The previous posts have described the six stereotypes of women scientists in popular film: the old maid, the male woman, the naïve woman, the evil plotter, the daughter/assistant, and the lonely heroine (Flicker 2003). By studying the images of female scientists in the mass media (particularly popular films), we can gain a better insight into how these images influence adolescent girls’ perceptions of women in science and potential careers in science (Steinke 2005). Girls report a loss of interest in science in middle school (12 years of age) (AAUW 2000), which coincides with the age girls become aware of gender roles. An important source of information about feminine roles for girls at this age is popular film. Adolescent girls (and younger) are absorbing images of women portrayed in the movies and on TV and what is acceptable in our culture in terms of feminine behavior and career choices.
What if I had not been so determined? I had few role models. I did have a glimpse of what a future world might be in the TV series, Star Trek (yes, I saw the original series from age 16 to 19). Uhura and the other women on the Enterprise were working alongside men, albeit in more subordinate positions. This show had a tremendous effect on me, along with science fiction books in which women enjoyed much more freedom in their career choices. By the time Star Trek came along, though, I had already decided to pursue a science career.
Today, women scientists appear in popular films and on TV, sometimes in equal numbers to male scientists, but the images often are stereotypical and convey conflicting messages about femininity and science. The previous posts have highlighted some of the most common stereotypes of women scientists in popular film. Although it’s interesting and even amusing to identify and analyze these stereotypes, this exercise is an important first step in changing cultural perceptions of science and scientists. By identifying and understanding stereotypical representations of women scientists in film, we can better develop strategies to counter bad stereotypes and to encourage interest in science by girls (and other minorities). We are not only facing a critical shortage of scientists (as Baby Boomers retire), but the representation of women in science fields still lags behind that of men, especially at higher career levels. A diverse workforce in science, technology, engineering, and math (STEM) fields will enhance our ability to solve the complex problems facing society in the 21st century. Consequently, anything we can do to attract women and minorities to the sciences will improve this capability.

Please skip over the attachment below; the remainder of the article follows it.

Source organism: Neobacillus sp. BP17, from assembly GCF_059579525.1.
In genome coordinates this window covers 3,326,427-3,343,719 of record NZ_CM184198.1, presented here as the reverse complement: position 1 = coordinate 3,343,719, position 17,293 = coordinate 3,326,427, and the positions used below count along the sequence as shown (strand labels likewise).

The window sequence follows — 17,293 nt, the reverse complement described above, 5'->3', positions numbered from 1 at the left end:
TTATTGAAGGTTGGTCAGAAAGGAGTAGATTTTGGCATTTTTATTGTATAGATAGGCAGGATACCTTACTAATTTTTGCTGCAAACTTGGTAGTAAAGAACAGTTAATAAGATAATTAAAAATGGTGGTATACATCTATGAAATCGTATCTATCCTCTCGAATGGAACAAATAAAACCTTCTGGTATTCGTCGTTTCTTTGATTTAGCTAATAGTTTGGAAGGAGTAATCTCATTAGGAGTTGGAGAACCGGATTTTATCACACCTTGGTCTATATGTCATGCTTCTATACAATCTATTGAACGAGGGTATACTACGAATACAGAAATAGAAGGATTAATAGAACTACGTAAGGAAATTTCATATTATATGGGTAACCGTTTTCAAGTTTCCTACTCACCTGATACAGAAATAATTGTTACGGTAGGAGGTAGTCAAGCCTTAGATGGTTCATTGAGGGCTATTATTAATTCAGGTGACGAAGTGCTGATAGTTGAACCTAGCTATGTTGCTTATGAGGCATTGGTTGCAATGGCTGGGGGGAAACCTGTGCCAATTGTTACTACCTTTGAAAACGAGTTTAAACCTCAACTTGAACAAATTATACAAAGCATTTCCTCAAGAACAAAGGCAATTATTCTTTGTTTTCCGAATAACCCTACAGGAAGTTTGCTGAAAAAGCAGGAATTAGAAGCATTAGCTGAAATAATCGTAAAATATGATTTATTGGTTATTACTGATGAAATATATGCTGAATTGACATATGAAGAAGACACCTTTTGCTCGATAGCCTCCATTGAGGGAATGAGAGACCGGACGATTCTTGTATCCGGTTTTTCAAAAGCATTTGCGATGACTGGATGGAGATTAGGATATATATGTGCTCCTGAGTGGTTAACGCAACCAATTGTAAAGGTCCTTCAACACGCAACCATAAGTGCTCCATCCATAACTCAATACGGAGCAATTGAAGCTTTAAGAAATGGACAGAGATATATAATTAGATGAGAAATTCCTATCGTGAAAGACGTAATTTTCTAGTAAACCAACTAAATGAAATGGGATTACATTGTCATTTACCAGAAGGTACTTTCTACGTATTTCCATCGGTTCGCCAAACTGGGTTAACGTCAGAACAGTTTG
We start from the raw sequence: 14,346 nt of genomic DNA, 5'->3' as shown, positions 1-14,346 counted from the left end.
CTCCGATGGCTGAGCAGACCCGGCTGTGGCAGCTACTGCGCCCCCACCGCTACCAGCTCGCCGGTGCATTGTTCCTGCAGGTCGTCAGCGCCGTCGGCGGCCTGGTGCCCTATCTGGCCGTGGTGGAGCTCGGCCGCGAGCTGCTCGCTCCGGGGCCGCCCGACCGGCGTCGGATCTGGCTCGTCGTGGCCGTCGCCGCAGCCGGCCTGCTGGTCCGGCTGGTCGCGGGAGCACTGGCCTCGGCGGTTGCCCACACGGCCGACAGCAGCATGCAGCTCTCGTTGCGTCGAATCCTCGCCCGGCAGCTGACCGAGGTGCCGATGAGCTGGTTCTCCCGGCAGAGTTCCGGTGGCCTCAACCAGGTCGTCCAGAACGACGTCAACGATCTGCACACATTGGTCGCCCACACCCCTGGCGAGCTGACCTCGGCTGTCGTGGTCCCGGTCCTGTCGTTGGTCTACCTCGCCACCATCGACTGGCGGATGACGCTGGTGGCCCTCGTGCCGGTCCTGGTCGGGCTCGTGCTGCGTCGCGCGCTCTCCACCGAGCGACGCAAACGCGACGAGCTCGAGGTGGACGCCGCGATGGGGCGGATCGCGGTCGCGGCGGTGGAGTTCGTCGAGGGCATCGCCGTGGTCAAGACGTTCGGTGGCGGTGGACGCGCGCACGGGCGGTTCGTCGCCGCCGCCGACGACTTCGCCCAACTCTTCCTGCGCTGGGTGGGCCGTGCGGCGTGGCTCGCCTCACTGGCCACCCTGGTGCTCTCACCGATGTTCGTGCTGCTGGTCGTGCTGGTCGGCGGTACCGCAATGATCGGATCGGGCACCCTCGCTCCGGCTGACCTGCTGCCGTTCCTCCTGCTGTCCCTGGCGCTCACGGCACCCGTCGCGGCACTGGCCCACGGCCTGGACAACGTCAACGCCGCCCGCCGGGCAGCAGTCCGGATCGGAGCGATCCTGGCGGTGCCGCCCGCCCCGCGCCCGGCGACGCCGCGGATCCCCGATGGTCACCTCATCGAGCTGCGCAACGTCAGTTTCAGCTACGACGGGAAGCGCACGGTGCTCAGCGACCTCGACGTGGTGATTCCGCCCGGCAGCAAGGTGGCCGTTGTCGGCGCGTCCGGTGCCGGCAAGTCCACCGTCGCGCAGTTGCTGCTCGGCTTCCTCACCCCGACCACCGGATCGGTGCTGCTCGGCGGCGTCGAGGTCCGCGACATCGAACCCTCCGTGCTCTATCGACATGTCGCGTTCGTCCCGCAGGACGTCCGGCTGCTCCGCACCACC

Changing how women scientists are portrayed in the mass media by challenging the stereotypes perpetuated by Hollywood might serve as a “shot in the arm”—a way to immunize girls and young women against social pressures that turn them away from a career in science.
American Association of University Women. 1998. Gender gaps: Where schools still fail our children. Washington, DC: American Association of University Women.
Flicker, E. 2003. Between brains and breasts--Women scientists in fiction film: On the marginalization and sexualization of scientific competence. Public Understanding of Science 12 (4): 307-318.
Steinke, J. 2005. Cultural representations of gender and science--portrayals of female scientists and engineers in popular films. Science Communication 27 (1): 27-63.